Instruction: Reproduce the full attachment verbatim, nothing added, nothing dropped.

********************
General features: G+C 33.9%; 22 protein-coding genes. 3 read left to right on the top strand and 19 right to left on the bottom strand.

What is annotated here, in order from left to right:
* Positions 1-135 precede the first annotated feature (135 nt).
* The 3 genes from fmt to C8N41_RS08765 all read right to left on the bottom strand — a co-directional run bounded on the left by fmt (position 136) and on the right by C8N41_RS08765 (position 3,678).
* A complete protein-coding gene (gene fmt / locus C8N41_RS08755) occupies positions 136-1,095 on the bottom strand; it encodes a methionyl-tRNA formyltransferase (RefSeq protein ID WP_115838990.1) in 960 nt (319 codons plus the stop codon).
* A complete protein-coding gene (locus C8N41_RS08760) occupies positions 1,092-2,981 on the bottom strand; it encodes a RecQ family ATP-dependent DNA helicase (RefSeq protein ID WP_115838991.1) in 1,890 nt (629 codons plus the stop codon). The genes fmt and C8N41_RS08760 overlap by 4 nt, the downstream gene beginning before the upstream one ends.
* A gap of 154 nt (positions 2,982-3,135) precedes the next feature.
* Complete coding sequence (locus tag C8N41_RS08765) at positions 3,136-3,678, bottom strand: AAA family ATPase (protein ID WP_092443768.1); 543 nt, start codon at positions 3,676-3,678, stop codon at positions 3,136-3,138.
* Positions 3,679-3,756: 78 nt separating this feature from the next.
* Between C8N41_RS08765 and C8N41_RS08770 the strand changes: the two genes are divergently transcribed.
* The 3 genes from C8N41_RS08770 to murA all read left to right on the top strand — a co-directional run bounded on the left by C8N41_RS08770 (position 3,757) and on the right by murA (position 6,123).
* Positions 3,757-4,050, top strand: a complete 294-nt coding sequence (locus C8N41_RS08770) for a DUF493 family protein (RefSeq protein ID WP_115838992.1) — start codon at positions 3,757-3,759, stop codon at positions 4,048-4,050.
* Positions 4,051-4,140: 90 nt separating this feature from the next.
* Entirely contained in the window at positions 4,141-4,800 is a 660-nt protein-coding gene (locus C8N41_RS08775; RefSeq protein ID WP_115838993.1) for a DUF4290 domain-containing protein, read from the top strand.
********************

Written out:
General features: G+C 33.9%; 22 protein-coding genes. 3 read left to right on the top strand and 19 right to left on the bottom strand.

What is annotated here, in order from left to right:
* Positions 1-135 precede the first annotated feature (135 nt).
* The 3 genes from fmt to C8N41_RS08765 all read right to left on the bottom strand — a co-directional run bounded on the left by fmt (position 136) and on the right by C8N41_RS08765 (position 3,678).
* A complete protein-coding gene (gene fmt / locus C8N41_RS08755) occupies positions 136-1,095 on the bottom strand; it encodes a methionyl-tRNA formyltransferase (RefSeq protein ID WP_115838990.1) in 960 nt (319 codons plus the stop codon).
* A complete protein-coding gene (locus C8N41_RS08760) occupies positions 1,092-2,981 on the bottom strand; it encodes a RecQ family ATP-dependent DNA helicase (RefSeq protein ID WP_115838991.1) in 1,890 nt (629 codons plus the stop codon). The genes fmt and C8N41_RS08760 overlap by 4 nt, the downstream gene beginning before the upstream one ends.
* A gap of 154 nt (positions 2,982-3,135) precedes the next feature.
* Complete coding sequence (locus tag C8N41_RS08765) at positions 3,136-3,678, bottom strand: AAA family ATPase (protein ID WP_092443768.1); 543 nt, start codon at positions 3,676-3,678, stop codon at positions 3,136-3,138.
* Positions 3,679-3,756: 78 nt separating this feature from the next.
* Between C8N41_RS08765 and C8N41_RS08770 the strand changes: the two genes are divergently transcribed.
* The 3 genes from C8N41_RS08770 to murA all read left to right on the top strand — a co-directional run bounded on the left by C8N41_RS08770 (position 3,757) and on the right by murA (position 6,123).
* Positions 3,757-4,050, top strand: a complete 294-nt coding sequence (locus C8N41_RS08770) for a DUF493 family protein (RefSeq protein ID WP_115838992.1) — start codon at positions 3,757-3,759, stop codon at positions 4,048-4,050.
* Positions 4,051-4,140: 90 nt separating this feature from the next.
* Entirely contained in the window at positions 4,141-4,800 is a 660-nt protein-coding gene (locus C8N41_RS08775; RefSeq protein ID WP_115838993.1) for a DUF4290 domain-containing protein, read from the top strand.